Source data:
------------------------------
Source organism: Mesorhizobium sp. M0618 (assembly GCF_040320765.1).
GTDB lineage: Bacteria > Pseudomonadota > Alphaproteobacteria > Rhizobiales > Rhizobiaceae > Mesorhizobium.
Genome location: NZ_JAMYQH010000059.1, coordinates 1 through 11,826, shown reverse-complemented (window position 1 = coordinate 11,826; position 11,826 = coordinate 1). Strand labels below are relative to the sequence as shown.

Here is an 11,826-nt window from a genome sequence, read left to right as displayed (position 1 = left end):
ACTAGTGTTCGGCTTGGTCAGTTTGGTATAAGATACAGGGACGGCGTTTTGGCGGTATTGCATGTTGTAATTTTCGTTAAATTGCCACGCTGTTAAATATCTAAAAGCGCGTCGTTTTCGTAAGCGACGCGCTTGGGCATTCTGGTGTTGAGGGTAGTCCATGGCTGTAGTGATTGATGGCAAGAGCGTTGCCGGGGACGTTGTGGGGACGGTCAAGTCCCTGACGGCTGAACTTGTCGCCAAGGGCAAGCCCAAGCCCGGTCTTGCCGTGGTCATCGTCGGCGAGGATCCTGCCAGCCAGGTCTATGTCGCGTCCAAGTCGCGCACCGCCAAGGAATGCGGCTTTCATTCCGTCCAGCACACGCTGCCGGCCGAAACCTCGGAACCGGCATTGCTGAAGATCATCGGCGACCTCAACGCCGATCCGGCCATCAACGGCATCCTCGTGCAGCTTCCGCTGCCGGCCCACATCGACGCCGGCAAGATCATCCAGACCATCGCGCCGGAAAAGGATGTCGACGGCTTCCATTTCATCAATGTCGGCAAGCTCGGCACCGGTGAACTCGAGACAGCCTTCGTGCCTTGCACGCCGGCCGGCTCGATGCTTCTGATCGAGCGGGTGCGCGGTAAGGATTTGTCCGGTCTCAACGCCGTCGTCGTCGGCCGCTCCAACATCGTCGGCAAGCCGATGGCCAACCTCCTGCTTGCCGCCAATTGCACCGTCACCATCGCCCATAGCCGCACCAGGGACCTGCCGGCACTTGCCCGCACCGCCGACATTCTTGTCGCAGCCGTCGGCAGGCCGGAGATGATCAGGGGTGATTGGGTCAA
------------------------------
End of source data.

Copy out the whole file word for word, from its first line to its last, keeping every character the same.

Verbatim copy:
Source organism: Mesorhizobium sp. M0618 (assembly GCF_040320765.1).
GTDB lineage: Bacteria > Pseudomonadota > Alphaproteobacteria > Rhizobiales > Rhizobiaceae > Mesorhizobium.
Genome location: NZ_JAMYQH010000059.1, coordinates 1 through 11,826, shown reverse-complemented (window position 1 = coordinate 11,826; position 11,826 = coordinate 1). Strand labels below are relative to the sequence as shown.

Here is an 11,826-nt window from a genome sequence, read left to right as displayed (position 1 = left end):
ACTAGTGTTCGGCTTGGTCAGTTTGGTATAAGATACAGGGACGGCGTTTTGGCGGTATTGCATGTTGTAATTTTCGTTAAATTGCCACGCTGTTAAATATCTAAAAGCGCGTCGTTTTCGTAAGCGACGCGCTTGGGCATTCTGGTGTTGAGGGTAGTCCATGGCTGTAGTGATTGATGGCAAGAGCGTTGCCGGGGACGTTGTGGGGACGGTCAAGTCCCTGACGGCTGAACTTGTCGCCAAGGGCAAGCCCAAGCCCGGTCTTGCCGTGGTCATCGTCGGCGAGGATCCTGCCAGCCAGGTCTATGTCGCGTCCAAGTCGCGCACCGCCAAGGAATGCGGCTTTCATTCCGTCCAGCACACGCTGCCGGCCGAAACCTCGGAACCGGCATTGCTGAAGATCATCGGCGACCTCAACGCCGATCCGGCCATCAACGGCATCCTCGTGCAGCTTCCGCTGCCGGCCCACATCGACGCCGGCAAGATCATCCAGACCATCGCGCCGGAAAAGGATGTCGACGGCTTCCATTTCATCAATGTCGGCAAGCTCGGCACCGGTGAACTCGAGACAGCCTTCGTGCCTTGCACGCCGGCCGGCTCGATGCTTCTGATCGAGCGGGTGCGCGGTAAGGATTTGTCCGGTCTCAACGCCGTCGTCGTCGGCCGCTCCAACATCGTCGGCAAGCCGATGGCCAACCTCCTGCTTGCCGCCAATTGCACCGTCACCATCGCCCATAGCCGCACCAGGGACCTGCCGGCACTTGCCCGCACCGCCGACATTCTTGTCGCAGCCGTCGGCAGGCCGGAGATGATCAGGGGTGATTGGGTCAA